This is tangential to this discussion, but it's caused me to think about how 
"flourishes" become standard parts of contra over the decades. I'm not a dance 
historian, so maybe others will chime with corrections or additions.

Thinking first about some old traditional contras ("chestnuts"), Chorus Jig had 
no swing in it till about 1950, I think, when some folks started adding a 
balance and swing for the ones at the end. That was such a triumphant 
conclusion for the ones' story-line that it became part of the dance. In 
Petronella, the distinctive figure (spin right one place and balance) was done 
only by the ones, until two dancers decided to join in when they were twos, and 
that became standard also. [In the old days the Petronella figure was usually 
spin first then balance, so the dancers' feet could mark the end of the phrase. 
Incorporated into other contras that move has usually been balance first and 
then spin, and I think some dancers, missing a way to mark the end of the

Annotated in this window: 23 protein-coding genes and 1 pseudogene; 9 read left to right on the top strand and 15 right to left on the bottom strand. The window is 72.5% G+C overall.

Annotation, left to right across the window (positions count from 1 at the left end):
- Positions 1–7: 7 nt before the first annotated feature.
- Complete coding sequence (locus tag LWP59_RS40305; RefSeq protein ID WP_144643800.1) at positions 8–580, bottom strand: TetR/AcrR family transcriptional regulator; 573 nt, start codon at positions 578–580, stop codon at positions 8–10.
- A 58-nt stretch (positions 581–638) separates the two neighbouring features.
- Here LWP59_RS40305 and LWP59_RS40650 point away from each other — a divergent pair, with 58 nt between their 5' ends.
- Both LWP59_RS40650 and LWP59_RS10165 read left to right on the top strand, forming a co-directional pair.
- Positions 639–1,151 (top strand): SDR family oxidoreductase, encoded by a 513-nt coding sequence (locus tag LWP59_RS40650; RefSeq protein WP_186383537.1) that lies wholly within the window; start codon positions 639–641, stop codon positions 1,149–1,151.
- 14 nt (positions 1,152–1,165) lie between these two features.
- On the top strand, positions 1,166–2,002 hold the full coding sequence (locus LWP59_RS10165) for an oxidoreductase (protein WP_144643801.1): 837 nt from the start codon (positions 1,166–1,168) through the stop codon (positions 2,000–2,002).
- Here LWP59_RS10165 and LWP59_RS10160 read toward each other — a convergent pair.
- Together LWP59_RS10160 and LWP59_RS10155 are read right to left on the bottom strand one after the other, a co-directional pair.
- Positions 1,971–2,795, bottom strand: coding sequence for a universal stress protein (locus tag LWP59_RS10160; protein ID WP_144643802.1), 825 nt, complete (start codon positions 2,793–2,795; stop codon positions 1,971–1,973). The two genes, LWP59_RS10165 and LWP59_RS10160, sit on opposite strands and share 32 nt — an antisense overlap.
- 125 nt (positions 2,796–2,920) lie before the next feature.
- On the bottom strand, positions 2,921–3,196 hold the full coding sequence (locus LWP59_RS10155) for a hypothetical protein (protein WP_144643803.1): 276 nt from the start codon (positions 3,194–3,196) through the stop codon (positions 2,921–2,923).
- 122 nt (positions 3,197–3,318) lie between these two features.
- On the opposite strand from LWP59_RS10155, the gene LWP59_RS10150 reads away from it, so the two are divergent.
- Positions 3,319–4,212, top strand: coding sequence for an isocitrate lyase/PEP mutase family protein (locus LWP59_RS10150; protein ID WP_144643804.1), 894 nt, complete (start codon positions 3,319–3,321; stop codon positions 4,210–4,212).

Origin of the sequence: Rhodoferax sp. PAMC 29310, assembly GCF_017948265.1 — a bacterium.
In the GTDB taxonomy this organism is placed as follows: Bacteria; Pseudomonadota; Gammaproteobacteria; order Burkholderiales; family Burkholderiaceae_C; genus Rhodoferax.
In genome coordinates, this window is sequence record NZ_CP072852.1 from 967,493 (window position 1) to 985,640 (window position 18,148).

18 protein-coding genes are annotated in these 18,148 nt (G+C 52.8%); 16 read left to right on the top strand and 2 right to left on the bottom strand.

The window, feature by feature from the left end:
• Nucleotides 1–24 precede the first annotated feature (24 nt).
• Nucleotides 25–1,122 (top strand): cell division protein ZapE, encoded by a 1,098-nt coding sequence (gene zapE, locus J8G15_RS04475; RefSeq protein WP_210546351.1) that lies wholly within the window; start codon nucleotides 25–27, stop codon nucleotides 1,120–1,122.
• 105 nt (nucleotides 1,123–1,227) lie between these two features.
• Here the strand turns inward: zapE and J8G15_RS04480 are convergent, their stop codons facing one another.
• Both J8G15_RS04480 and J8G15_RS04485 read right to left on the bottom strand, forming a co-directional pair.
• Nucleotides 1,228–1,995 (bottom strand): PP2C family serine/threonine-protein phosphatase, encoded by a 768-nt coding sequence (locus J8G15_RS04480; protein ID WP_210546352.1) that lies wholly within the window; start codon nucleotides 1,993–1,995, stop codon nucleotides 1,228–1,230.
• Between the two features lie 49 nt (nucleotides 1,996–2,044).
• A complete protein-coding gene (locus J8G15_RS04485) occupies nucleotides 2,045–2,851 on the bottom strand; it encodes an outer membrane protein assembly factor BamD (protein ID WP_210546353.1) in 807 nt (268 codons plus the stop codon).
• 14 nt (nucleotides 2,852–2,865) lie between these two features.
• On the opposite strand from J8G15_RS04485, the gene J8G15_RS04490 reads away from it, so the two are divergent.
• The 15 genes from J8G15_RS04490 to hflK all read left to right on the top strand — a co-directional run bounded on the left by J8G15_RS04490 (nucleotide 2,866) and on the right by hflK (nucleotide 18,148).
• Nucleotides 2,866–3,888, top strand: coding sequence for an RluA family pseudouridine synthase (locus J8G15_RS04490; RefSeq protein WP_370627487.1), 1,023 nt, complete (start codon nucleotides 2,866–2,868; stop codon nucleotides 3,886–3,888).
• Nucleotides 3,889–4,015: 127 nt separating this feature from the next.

phrase with their feet, added the clap-clap, another flourish that is just 
standard for many dancers now.]

Thinking just about figures or moves, I know in the past ten years or so, when 
I've asked an experienced dancer to help me demonstrate a dosido for complete 
beginners they've almost always twirled during it--that flouish has just become 
standard for them. For many dancers the flourish of a twirl is now their 
standard second half of a ladies chain. They seldom do a courtesy turn. And I 
imagine the courtesy turn (now the "old-fashioned way") was itself once a 
flourish, and that the second half of a  ladies chain was originally a 
left-hand turn. 

Just some thoughts!

Richard Fischer

> From: Callers < 
> <>> On Behalf Of Lenore Frigo 
> via Callers
> Sent: 26 April 2019 22:45
> To: <>
> Subject: [Callers] Easy flourishes or other "bonus" movements?
> I would like to teach some of my more advanced dancers some flourishes or 
> other embellishments to contra dance. I'd like to  start with things that are 
> easy and obviously that can be smoothly integrated into a dance. 
> Simpler is better and I am especially looking for "extras" that can be done 
> singly rather than within a couple. For example, simply twirling during a 
> do-si-do, or little "meanwhile" things you can do while waiting out as your 
> partner allemandes with their diagonal. 
> I've found some YouTube videos, but they tend to be for more elaborate 
> technique than I am interested in introducing at this time.
> Thanks for any thoughts, tips, support, or warnings! :)
> Lenore Frigo
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